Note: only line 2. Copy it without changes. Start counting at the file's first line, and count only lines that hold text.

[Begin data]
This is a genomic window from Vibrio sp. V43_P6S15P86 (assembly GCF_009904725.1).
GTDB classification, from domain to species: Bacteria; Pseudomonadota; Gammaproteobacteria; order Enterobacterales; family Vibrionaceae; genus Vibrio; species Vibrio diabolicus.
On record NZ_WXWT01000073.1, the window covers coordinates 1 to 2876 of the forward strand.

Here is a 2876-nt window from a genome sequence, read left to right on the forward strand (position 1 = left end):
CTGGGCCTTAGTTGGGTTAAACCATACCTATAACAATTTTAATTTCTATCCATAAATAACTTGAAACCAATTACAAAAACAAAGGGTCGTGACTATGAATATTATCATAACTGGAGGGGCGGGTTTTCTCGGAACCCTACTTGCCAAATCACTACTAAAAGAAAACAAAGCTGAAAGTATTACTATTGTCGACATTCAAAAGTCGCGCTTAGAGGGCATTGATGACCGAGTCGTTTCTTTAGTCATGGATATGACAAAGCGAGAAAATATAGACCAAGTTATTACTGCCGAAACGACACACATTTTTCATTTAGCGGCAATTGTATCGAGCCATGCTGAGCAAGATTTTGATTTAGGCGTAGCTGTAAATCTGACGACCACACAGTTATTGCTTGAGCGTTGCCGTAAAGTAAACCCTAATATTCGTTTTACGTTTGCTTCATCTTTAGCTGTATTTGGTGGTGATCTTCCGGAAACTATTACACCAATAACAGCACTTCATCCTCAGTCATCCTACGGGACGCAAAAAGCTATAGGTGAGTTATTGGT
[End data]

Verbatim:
GTDB classification, from domain to species: Bacteria; Pseudomonadota; Gammaproteobacteria; order Enterobacterales; family Vibrionaceae; genus Vibrio; species Vibrio diabolicus.